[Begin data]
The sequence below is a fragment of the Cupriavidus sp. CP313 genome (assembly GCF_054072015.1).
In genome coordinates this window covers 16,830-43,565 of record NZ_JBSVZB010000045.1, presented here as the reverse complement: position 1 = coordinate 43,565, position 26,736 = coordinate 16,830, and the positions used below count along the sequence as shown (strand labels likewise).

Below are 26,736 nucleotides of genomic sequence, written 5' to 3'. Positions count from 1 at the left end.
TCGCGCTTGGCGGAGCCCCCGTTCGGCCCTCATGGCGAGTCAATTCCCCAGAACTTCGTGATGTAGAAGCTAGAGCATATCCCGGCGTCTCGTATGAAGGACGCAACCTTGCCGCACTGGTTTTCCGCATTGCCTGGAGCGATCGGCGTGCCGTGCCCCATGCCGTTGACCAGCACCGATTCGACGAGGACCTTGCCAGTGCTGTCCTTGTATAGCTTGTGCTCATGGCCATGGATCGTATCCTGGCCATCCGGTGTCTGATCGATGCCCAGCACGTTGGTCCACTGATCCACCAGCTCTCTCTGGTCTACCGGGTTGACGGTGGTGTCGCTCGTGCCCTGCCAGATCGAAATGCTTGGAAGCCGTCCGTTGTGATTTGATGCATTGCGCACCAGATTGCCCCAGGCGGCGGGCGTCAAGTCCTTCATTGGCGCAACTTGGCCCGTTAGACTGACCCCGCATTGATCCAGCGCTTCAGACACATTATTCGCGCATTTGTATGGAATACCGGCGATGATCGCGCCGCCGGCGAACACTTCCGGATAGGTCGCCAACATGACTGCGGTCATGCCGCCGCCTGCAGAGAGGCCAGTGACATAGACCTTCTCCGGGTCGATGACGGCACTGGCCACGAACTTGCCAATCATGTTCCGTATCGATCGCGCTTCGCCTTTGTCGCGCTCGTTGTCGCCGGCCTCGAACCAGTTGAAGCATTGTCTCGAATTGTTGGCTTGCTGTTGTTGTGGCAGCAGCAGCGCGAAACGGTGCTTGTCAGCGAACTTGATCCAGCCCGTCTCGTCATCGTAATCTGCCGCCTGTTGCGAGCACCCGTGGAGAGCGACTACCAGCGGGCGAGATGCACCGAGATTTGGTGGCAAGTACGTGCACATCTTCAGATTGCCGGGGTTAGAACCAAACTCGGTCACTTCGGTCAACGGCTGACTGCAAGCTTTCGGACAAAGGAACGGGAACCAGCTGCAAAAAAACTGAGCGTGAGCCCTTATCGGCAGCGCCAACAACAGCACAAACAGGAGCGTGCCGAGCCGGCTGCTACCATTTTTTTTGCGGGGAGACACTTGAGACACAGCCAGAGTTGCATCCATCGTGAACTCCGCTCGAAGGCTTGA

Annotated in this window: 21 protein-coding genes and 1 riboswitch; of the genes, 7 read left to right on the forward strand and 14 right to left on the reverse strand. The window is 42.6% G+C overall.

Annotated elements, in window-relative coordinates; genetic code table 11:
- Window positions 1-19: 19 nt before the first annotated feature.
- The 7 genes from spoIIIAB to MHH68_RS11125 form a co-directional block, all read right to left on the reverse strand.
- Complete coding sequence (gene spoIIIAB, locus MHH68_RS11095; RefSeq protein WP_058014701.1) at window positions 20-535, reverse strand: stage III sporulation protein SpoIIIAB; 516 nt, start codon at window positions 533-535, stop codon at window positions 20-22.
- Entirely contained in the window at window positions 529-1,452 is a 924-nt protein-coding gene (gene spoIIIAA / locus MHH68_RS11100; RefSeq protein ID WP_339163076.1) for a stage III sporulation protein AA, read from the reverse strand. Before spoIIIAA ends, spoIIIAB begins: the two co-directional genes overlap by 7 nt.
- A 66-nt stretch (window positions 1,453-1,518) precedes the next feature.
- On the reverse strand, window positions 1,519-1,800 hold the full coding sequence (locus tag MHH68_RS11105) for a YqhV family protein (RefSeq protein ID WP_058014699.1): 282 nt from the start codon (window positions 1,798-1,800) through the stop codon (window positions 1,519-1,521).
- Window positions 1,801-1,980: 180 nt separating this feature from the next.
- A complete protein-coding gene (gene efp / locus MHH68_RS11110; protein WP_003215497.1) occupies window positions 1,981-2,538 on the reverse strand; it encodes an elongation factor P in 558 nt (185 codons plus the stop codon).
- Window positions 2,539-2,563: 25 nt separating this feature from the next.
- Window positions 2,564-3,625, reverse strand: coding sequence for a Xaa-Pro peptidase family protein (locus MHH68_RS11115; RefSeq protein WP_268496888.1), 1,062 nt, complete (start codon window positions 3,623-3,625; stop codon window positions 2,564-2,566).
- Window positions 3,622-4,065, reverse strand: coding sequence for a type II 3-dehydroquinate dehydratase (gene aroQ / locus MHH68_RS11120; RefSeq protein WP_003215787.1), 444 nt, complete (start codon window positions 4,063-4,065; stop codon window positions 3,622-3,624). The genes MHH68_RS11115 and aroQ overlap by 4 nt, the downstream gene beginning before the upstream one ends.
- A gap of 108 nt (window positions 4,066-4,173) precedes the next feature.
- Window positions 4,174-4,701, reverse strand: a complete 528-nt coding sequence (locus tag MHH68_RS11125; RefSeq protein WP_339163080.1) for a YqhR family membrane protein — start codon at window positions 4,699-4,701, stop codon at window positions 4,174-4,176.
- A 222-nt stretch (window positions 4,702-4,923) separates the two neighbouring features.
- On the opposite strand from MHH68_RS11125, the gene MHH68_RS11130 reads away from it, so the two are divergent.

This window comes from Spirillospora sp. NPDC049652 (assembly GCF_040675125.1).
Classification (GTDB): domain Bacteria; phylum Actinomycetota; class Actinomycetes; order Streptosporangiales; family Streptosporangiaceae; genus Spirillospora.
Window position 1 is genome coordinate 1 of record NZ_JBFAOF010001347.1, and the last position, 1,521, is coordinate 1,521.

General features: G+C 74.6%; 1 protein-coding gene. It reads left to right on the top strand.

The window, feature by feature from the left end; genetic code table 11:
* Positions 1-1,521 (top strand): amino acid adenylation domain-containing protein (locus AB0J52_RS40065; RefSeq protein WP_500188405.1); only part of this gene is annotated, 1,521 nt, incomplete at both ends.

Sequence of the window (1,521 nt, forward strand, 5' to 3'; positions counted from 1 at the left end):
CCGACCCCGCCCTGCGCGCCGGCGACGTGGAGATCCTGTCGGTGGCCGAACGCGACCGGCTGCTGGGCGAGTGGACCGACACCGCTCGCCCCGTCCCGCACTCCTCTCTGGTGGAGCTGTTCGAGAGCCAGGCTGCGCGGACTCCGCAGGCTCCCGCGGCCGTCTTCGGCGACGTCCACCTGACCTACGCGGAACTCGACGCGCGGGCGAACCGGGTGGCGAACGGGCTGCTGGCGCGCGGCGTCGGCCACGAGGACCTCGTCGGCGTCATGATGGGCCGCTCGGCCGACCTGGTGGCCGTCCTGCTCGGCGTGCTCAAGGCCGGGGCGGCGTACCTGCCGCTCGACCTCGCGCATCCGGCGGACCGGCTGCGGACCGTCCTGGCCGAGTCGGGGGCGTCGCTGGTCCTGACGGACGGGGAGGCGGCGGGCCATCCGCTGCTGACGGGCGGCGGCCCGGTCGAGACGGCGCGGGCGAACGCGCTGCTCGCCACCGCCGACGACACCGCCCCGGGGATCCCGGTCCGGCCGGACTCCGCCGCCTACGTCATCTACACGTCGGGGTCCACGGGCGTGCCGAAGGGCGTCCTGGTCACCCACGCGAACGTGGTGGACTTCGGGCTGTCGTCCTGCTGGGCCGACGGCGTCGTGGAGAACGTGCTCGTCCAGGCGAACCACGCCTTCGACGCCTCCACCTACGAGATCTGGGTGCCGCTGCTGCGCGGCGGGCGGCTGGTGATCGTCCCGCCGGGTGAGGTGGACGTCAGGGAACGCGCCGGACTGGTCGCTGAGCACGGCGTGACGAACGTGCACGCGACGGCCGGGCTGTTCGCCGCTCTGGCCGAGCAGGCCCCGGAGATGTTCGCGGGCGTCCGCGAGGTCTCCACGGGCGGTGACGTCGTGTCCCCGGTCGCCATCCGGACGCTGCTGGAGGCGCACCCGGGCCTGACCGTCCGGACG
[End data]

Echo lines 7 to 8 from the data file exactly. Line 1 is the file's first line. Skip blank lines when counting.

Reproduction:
- Window positions 1-19: 19 nt before the first annotated feature.
- The 7 genes from spoIIIAB to MHH68_RS11125 form a co-directional block, all read right to left on the reverse strand.